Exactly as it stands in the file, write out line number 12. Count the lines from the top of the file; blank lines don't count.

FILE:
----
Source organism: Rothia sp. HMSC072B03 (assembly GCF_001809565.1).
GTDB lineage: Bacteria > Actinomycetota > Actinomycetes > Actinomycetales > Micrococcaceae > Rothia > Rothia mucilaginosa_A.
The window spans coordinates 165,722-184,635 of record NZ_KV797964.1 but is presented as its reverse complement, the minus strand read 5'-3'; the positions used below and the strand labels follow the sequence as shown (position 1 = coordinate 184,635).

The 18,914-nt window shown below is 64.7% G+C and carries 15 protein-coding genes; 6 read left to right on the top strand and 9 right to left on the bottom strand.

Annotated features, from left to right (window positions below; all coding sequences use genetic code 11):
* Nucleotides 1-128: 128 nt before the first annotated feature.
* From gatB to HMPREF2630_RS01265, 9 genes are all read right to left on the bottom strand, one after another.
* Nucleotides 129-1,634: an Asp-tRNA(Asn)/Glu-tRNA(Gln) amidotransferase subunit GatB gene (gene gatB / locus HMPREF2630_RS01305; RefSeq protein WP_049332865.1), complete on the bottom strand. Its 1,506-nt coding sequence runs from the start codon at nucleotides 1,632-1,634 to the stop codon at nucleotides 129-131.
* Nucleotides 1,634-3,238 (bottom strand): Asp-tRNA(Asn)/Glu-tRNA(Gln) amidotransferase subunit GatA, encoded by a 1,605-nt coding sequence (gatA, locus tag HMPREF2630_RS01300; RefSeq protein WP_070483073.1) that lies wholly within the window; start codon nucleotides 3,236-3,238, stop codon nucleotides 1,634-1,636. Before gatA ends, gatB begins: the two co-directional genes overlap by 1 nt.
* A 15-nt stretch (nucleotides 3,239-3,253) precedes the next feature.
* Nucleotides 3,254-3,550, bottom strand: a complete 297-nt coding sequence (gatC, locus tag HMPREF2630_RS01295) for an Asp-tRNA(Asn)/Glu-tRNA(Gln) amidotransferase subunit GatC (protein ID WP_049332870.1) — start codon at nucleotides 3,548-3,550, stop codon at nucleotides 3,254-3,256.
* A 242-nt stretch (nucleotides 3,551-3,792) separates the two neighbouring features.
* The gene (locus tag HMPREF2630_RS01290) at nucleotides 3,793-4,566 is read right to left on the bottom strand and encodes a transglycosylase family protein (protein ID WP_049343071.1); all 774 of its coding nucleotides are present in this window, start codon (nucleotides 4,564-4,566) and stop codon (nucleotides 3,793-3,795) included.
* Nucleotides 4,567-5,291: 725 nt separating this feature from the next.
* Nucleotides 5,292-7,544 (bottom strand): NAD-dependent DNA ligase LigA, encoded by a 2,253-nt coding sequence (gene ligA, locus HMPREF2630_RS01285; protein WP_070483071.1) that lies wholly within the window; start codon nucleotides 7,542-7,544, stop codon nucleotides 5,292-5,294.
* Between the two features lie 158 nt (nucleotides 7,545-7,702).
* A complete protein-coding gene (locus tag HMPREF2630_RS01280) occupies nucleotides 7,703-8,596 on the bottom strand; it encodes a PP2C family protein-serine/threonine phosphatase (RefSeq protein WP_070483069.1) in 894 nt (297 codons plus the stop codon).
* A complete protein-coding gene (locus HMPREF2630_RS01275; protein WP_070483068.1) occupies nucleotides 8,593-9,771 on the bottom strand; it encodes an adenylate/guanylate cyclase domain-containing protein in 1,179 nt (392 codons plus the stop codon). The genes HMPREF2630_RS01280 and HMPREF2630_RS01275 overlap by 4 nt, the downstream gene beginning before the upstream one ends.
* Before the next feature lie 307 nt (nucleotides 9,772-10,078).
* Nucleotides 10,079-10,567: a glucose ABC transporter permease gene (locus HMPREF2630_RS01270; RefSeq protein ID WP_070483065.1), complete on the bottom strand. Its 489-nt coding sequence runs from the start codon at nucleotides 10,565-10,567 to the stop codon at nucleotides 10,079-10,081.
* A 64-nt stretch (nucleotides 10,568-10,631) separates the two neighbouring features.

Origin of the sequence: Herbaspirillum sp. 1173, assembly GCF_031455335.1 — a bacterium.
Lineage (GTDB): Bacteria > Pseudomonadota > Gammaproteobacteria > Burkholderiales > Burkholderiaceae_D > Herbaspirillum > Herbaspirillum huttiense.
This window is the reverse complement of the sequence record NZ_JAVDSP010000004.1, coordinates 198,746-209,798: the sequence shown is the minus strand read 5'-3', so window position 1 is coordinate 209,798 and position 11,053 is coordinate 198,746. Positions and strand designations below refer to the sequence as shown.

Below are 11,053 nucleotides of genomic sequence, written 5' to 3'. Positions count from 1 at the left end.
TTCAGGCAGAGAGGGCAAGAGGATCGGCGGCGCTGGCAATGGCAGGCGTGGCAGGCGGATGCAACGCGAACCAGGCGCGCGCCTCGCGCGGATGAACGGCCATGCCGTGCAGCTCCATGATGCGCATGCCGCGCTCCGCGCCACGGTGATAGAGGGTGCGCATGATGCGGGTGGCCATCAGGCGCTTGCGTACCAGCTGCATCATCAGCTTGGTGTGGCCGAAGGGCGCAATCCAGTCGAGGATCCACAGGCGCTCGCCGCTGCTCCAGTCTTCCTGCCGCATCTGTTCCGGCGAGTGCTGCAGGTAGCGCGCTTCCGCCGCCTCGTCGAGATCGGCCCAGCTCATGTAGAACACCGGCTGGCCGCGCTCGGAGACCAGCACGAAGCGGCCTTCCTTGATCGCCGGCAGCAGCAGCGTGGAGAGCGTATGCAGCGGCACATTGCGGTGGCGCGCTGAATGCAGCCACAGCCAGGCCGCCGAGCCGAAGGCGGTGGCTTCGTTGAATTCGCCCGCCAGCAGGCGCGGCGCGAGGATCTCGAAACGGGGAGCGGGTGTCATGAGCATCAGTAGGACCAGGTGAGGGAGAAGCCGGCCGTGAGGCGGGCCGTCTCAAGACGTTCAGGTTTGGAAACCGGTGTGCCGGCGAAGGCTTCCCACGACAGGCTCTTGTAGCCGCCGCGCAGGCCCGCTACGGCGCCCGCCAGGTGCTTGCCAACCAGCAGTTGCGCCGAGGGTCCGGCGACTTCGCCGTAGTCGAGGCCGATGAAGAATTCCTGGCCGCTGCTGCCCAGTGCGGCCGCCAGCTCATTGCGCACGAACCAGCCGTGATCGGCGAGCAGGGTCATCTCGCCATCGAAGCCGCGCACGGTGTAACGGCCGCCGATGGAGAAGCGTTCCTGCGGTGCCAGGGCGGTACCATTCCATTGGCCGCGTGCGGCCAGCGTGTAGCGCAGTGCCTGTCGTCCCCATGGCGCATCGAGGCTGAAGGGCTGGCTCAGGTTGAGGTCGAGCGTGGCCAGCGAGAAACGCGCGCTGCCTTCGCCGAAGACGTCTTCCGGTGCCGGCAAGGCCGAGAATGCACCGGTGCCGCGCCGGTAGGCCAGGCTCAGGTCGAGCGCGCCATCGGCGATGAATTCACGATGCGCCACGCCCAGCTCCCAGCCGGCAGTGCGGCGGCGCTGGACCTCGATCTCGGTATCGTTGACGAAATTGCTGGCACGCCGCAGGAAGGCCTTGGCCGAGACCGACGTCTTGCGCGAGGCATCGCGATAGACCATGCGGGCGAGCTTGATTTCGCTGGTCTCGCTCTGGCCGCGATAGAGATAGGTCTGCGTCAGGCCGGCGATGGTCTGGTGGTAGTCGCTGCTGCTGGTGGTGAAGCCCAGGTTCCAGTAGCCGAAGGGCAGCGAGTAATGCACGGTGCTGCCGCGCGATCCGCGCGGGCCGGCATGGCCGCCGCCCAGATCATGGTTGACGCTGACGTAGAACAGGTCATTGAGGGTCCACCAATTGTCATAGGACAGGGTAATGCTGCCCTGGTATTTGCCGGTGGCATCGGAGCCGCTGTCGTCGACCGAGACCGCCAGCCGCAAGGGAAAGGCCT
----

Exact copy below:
* A 242-nt stretch (nucleotides 3,551-3,792) separates the two neighbouring features.